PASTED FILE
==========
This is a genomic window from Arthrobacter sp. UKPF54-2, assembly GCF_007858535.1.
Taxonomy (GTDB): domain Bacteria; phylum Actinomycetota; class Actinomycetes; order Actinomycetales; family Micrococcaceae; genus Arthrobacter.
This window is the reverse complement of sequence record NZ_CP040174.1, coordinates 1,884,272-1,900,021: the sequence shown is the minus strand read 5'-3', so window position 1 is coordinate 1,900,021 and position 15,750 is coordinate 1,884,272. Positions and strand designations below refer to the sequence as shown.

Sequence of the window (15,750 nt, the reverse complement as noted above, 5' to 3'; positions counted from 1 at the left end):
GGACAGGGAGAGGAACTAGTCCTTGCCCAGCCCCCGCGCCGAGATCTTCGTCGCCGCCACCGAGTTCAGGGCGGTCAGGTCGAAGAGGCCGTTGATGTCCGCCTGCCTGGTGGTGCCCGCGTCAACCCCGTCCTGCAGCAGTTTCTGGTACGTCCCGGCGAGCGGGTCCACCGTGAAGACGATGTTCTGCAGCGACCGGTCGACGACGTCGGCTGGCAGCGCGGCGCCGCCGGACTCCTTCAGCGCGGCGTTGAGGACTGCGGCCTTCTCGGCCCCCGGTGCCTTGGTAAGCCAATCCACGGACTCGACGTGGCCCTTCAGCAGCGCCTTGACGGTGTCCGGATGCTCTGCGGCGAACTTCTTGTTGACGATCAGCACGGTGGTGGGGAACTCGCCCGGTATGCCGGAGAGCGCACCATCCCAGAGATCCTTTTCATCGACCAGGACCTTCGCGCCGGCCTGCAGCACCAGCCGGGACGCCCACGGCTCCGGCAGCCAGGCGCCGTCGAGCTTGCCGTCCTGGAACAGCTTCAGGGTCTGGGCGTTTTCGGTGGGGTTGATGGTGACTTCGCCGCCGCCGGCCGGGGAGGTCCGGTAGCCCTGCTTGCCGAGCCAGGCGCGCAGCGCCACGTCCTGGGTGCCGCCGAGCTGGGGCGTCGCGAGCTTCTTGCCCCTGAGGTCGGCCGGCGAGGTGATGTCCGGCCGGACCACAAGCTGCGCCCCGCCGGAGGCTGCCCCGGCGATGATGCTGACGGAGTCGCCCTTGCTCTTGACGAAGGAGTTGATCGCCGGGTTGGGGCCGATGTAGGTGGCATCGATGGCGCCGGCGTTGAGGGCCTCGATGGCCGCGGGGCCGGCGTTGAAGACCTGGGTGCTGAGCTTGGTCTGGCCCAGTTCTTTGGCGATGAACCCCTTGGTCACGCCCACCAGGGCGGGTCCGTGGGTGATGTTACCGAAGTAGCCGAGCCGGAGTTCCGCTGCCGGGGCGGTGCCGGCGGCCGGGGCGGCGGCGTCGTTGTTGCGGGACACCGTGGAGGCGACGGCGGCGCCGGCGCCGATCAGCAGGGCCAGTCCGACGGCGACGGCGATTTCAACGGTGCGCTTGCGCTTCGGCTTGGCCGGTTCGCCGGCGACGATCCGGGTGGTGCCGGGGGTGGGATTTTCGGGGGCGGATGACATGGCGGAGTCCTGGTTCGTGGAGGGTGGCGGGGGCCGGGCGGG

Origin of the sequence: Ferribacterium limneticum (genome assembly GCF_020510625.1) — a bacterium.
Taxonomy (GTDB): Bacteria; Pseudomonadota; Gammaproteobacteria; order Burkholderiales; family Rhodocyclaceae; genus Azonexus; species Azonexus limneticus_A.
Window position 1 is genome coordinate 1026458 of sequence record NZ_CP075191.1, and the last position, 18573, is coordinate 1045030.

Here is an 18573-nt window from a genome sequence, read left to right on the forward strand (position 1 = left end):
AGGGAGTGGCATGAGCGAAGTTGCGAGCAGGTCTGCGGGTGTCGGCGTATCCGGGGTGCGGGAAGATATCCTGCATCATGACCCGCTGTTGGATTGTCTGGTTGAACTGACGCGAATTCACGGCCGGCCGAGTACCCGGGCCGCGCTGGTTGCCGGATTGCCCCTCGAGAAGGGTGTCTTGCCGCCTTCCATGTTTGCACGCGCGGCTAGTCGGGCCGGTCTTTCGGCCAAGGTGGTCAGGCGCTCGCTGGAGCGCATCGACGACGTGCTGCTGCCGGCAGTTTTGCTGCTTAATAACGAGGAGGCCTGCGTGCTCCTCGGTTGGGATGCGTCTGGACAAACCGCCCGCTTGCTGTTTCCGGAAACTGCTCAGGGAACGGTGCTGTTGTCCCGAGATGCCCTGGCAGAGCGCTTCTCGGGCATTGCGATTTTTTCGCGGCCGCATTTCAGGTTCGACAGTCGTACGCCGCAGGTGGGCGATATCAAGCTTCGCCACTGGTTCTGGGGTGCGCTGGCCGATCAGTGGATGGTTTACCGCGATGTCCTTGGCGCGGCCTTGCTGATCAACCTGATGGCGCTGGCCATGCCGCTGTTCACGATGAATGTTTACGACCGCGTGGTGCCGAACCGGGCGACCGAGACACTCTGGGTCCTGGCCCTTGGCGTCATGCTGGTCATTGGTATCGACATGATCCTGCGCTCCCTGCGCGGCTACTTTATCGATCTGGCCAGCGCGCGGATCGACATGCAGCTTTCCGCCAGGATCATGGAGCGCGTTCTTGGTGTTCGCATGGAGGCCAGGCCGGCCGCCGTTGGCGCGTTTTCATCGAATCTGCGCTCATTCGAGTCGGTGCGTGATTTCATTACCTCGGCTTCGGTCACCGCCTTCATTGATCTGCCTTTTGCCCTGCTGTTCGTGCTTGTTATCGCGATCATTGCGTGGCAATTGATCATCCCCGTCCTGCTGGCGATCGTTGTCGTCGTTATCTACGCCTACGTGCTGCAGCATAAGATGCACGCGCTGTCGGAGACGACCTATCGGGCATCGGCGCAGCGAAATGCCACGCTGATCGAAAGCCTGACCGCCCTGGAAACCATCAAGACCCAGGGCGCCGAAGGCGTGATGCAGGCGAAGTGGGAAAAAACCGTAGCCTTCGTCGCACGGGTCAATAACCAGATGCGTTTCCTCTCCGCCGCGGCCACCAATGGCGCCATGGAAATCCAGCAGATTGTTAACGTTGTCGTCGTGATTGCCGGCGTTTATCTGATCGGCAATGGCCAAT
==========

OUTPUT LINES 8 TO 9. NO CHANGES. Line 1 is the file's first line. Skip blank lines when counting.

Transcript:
Window position 1 is genome coordinate 1026458 of sequence record NZ_CP075191.1, and the last position, 18573, is coordinate 1045030.

Here is an 18573-nt window from a genome sequence, read left to right on the forward strand (position 1 = left end):